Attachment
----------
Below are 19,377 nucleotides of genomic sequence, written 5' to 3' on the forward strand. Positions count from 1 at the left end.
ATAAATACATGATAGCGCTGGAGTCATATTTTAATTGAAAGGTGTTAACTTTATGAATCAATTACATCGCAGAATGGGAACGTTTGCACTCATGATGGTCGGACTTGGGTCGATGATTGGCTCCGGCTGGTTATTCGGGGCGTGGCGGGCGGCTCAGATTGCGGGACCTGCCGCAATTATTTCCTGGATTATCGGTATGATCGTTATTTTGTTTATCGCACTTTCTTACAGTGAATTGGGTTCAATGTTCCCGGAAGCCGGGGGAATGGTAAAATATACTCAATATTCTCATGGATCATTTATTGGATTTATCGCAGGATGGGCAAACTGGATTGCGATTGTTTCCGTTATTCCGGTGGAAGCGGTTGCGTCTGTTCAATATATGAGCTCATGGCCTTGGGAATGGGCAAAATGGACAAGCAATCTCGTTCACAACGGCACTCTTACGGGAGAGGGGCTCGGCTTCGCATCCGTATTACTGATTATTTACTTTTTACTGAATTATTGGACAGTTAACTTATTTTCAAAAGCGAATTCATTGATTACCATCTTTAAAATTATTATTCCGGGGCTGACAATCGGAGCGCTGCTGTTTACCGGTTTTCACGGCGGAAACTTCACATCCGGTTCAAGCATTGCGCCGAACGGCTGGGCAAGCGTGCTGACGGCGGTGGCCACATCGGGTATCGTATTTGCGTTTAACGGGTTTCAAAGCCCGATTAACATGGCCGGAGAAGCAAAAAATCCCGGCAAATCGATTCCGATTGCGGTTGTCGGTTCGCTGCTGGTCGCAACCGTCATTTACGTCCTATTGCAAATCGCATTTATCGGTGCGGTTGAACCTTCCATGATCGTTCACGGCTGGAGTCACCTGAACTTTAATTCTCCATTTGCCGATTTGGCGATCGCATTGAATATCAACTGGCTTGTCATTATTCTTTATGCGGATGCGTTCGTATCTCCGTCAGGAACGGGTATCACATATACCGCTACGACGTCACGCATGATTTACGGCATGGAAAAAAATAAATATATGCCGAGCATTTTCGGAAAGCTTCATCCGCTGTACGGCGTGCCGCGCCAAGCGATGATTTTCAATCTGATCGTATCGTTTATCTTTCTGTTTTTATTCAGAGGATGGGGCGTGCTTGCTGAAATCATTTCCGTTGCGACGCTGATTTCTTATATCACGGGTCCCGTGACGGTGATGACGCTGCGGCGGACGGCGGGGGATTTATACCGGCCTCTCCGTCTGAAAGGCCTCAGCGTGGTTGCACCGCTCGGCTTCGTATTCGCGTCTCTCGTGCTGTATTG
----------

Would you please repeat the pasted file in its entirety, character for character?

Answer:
Below are 19,377 nucleotides of genomic sequence, written 5' to 3' on the forward strand. Positions count from 1 at the left end.
ATAAATACATGATAGCGCTGGAGTCATATTTTAATTGAAAGGTGTTAACTTTATGAATCAATTACATCGCAGAATGGGAACGTTTGCACTCATGATGGTCGGACTTGGGTCGATGATTGGCTCCGGCTGGTTATTCGGGGCGTGGCGGGCGGCTCAGATTGCGGGACCTGCCGCAATTATTTCCTGGATTATCGGTATGATCGTTATTTTGTTTATCGCACTTTCTTACAGTGAATTGGGTTCAATGTTCCCGGAAGCCGGGGGAATGGTAAAATATACTCAATATTCTCATGGATCATTTATTGGATTTATCGCAGGATGGGCAAACTGGATTGCGATTGTTTCCGTTATTCCGGTGGAAGCGGTTGCGTCTGTTCAATATATGAGCTCATGGCCTTGGGAATGGGCAAAATGGACAAGCAATCTCGTTCACAACGGCACTCTTACGGGAGAGGGGCTCGGCTTCGCATCCGTATTACTGATTATTTACTTTTTACTGAATTATTGGACAGTTAACTTATTTTCAAAAGCGAATTCATTGATTACCATCTTTAAAATTATTATTCCGGGGCTGACAATCGGAGCGCTGCTGTTTACCGGTTTTCACGGCGGAAACTTCACATCCGGTTCAAGCATTGCGCCGAACGGCTGGGCAAGCGTGCTGACGGCGGTGGCCACATCGGGTATCGTATTTGCGTTTAACGGGTTTCAAAGCCCGATTAACATGGCCGGAGAAGCAAAAAATCCCGGCAAATCGATTCCGATTGCGGTTGTCGGTTCGCTGCTGGTCGCAACCGTCATTTACGTCCTATTGCAAATCGCATTTATCGGTGCGGTTGAACCTTCCATGATCGTTCACGGCTGGAGTCACCTGAACTTTAATTCTCCATTTGCCGATTTGGCGATCGCATTGAATATCAACTGGCTTGTCATTATTCTTTATGCGGATGCGTTCGTATCTCCGTCAGGAACGGGTATCACATATACCGCTACGACGTCACGCATGATTTACGGCATGGAAAAAAATAAATATATGCCGAGCATTTTCGGAAAGCTTCATCCGCTGTACGGCGTGCCGCGCCAAGCGATGATTTTCAATCTGATCGTATCGTTTATCTTTCTGTTTTTATTCAGAGGATGGGGCGTGCTTGCTGAAATCATTTCCGTTGCGACGCTGATTTCTTATATCACGGGTCCCGTGACGGTGATGACGCTGCGGCGGACGGCGGGGGATTTATACCGGCCTCTCCGTCTGAAAGGCCTCAGCGTGGTTGCACCGCTCGGCTTCGTATTCGCGTCTCTCGTGCTGTATTG